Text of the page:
Once upon a time, there was a Pharisee named Saul. He was zealous in defending the faith of the Jews, so when he heard that there were people claiming to follow the Messiah, Saul was quick to put a stop to it. One day he was on his way to Damascus to break up a group claiming that a man named Jesus of Nazareth had been the Messiah, when something shocking happened…a bright light shone around him, he fell to the ground, and when he got up, he couldn’t see anything at all. A voice told him, “I am Jesus, whom you are persecuting. Get up, go into the city.” So Saul went off, and met a man he’d come to kill, and found that his vision was corrected as he was reconciled to Jesus Christ and to his lifelong belief in God. Saul was completely changed, not outwardly, but inwardly, changed in nature and faith. Transformed by his encounter with Jesus Christ, Saul found himself so different from who he was before that he went so far as to take a new name, calling himself Paul, an apostle of Jesus Christ. And we know that Paul went on to become a kind of missionary priest, founding and supporting faith communities all over the known world, because the power of God had transformed him, reconciled him, reuniting him with God in Jesus Christ.
One of the ways that we think about this holy meal that is the Lord’s Supper is as the sacrament of reconciliation. We believe that there is power here at this table to bring about the transformation of lives, to make us truly one with Christ. This is what reconciliation is…being brought back to oneness with God, made new by God’s grace. In this grace-filled celebration, we believe that we can encounter Jesus here in some way, can have our hearts and minds and lives changed by the power and presence of Christ. We believe that here we can find reconciliation…but what does that mean for us?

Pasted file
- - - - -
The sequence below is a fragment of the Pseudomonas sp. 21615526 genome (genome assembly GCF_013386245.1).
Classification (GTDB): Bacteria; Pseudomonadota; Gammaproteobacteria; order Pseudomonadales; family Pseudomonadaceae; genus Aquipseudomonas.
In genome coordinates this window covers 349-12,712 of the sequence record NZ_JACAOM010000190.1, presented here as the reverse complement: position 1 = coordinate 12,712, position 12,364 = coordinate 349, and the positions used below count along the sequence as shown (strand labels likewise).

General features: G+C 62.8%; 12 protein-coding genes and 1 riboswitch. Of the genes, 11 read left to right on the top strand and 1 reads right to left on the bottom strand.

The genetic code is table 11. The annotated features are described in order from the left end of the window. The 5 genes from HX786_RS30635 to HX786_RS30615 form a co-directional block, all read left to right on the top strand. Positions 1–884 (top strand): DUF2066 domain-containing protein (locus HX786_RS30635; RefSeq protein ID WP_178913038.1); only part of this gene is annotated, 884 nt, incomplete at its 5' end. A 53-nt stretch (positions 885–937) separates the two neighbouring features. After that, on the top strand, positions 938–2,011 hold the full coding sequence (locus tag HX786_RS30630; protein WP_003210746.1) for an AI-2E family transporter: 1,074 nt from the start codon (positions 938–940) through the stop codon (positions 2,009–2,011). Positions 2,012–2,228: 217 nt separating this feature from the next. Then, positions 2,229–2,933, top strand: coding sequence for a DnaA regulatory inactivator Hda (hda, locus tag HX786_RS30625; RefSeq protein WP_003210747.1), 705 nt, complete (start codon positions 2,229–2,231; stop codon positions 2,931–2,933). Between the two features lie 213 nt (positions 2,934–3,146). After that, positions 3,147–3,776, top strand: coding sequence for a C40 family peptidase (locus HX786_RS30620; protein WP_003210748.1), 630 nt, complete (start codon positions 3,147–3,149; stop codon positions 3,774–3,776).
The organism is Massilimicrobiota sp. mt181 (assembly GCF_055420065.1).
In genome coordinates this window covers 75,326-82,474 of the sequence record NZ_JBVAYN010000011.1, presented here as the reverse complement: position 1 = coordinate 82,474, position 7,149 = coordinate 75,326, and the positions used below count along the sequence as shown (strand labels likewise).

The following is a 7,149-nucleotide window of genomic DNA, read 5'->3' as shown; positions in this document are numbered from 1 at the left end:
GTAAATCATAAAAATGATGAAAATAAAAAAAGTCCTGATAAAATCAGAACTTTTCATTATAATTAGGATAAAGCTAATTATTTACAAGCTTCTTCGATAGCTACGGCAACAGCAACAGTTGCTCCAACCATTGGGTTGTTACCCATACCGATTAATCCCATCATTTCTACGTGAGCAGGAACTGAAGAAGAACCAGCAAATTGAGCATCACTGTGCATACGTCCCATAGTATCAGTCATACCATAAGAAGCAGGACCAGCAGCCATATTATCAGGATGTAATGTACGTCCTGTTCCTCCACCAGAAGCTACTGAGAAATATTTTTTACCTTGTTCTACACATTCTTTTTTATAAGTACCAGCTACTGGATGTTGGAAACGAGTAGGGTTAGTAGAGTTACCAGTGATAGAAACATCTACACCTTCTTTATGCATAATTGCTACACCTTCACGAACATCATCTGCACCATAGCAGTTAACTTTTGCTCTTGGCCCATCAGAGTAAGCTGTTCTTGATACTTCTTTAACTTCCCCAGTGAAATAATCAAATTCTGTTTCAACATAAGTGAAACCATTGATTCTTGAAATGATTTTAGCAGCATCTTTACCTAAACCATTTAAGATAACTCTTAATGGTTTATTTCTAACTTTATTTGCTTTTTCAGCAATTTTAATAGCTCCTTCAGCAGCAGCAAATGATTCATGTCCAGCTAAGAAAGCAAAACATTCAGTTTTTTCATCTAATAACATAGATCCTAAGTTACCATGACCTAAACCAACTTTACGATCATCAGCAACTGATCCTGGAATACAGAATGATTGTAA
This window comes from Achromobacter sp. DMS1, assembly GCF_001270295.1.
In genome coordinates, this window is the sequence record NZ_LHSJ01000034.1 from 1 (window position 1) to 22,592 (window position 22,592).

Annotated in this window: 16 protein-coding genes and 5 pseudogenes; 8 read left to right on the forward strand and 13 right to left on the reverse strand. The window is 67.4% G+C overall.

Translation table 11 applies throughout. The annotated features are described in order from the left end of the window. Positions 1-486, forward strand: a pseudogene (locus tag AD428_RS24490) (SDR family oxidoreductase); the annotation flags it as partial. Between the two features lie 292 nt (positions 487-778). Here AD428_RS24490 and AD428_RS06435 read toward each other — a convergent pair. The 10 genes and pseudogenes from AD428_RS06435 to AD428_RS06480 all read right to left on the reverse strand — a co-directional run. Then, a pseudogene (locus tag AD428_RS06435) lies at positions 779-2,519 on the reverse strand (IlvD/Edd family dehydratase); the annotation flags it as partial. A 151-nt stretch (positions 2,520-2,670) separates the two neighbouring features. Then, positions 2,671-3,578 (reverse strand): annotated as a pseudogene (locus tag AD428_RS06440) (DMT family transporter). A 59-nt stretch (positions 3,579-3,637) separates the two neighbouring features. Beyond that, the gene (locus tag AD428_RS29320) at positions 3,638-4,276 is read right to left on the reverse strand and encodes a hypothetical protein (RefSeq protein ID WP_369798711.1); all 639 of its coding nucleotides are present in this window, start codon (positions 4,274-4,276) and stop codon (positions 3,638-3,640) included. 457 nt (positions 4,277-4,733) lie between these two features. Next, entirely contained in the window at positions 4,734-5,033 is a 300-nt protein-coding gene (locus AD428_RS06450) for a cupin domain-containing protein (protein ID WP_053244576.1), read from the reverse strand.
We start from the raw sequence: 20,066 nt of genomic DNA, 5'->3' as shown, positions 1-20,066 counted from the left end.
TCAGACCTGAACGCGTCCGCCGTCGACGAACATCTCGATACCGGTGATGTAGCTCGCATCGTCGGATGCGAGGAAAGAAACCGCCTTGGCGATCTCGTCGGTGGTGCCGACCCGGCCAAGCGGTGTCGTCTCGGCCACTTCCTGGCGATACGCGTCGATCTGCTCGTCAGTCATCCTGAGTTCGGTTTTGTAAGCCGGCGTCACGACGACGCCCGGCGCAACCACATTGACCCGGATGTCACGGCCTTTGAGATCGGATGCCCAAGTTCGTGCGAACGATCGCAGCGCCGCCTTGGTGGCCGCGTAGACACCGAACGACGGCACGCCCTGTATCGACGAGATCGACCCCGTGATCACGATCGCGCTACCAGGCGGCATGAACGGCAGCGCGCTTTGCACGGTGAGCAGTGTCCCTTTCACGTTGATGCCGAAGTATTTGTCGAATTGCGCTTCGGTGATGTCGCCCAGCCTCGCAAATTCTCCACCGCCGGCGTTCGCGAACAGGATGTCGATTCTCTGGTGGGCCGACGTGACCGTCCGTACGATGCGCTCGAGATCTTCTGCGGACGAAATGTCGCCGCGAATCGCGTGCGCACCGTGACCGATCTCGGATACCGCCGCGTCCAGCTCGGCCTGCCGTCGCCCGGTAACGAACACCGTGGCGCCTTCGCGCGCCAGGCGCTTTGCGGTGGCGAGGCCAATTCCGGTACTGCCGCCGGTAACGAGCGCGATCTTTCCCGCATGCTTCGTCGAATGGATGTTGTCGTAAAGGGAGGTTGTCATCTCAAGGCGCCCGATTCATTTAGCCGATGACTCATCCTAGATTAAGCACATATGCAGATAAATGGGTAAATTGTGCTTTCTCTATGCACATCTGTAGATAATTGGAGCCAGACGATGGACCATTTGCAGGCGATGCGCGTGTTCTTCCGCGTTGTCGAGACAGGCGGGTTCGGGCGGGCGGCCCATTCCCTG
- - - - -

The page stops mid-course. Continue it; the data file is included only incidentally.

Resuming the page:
When we are reconciled to God, when in Christ we are brought into right relationship with God, our vision, like Paul’s, is corrected. We cease to see with “worldly eyes”, distracted by all the busy-ness around us, clouded by a culture of materialism and me-ism and blinded to the work of God we are called to all around us. Instead, reconciliation with God opens our eyes to possibilities all around us, to the grace and mercy of God worked out in the lives of people we know and people we don’t, opportunities to make the kingdom of God visible to others as we respond to God’s goodness to us.
The hard thing about reconciliation is that it’s not about our initiative or even our benefit…it’s about coming into God’s vision for us and for the world. That means that at the Lord’s Table and in the other ways we are reconciled to God, we are transformed not for our own sakes, but for Jesus’ sake, and for the sake of reconciling with others, and transforming the world. It’s not about correcting our flawed vision of the world, but about bringing others into Christ’s vision for the kingdom of God lived out here and now.
When we come to the Table, we often think it’s something we do for ourselves, a brief obedience to something in the Bible (something Paul reported in a letter to the Corinthian church, no less), a brief spiritual pick-me-up, a moment for quiet reflection and closeness with God at the altar…and it can be all those things. But when we come to this table in response to the presence of Christ in our lives, when we are looking for a little vision correction, we come to the table to learn what God is calling us to do in Christ, to be strengthened to do his work in the world, to be changed into the people of God in the kingdom of God. Reconciliation is not a change in us only for our own sakes, but for the sake of what God wants to see in the world…for lives to be changed…for new life to break out among God’s beloved.